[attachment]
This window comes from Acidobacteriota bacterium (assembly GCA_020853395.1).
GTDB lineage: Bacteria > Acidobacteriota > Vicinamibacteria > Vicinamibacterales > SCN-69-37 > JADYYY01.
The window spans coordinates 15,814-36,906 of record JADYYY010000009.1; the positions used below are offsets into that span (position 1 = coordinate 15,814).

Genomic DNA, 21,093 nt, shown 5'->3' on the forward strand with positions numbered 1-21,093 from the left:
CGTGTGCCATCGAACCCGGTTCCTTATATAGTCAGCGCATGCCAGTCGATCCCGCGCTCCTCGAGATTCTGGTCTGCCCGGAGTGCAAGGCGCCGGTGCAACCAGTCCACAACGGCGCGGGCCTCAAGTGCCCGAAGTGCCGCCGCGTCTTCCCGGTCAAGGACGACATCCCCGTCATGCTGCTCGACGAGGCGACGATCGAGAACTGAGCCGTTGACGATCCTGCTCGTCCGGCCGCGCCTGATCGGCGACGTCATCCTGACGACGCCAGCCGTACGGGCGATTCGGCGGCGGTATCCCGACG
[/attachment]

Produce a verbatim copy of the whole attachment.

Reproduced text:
This window comes from Acidobacteriota bacterium (assembly GCA_020853395.1).
GTDB lineage: Bacteria > Acidobacteriota > Vicinamibacteria > Vicinamibacterales > SCN-69-37 > JADYYY01.
The window spans coordinates 15,814-36,906 of record JADYYY010000009.1; the positions used below are offsets into that span (position 1 = coordinate 15,814).

Genomic DNA, 21,093 nt, shown 5'->3' on the forward strand with positions numbered 1-21,093 from the left:
CGTGTGCCATCGAACCCGGTTCCTTATATAGTCAGCGCATGCCAGTCGATCCCGCGCTCCTCGAGATTCTGGTCTGCCCGGAGTGCAAGGCGCCGGTGCAACCAGTCCACAACGGCGCGGGCCTCAAGTGCCCGAAGTGCCGCCGCGTCTTCCCGGTCAAGGACGACATCCCCGTCATGCTGCTCGACGAGGCGACGATCGAGAACTGAGCCGTTGACGATCCTGCTCGTCCGGCCGCGCCTGATCGGCGACGTCATCCTGACGACGCCAGCCGTACGGGCGATTCGGCGGCGGTATCCCGACG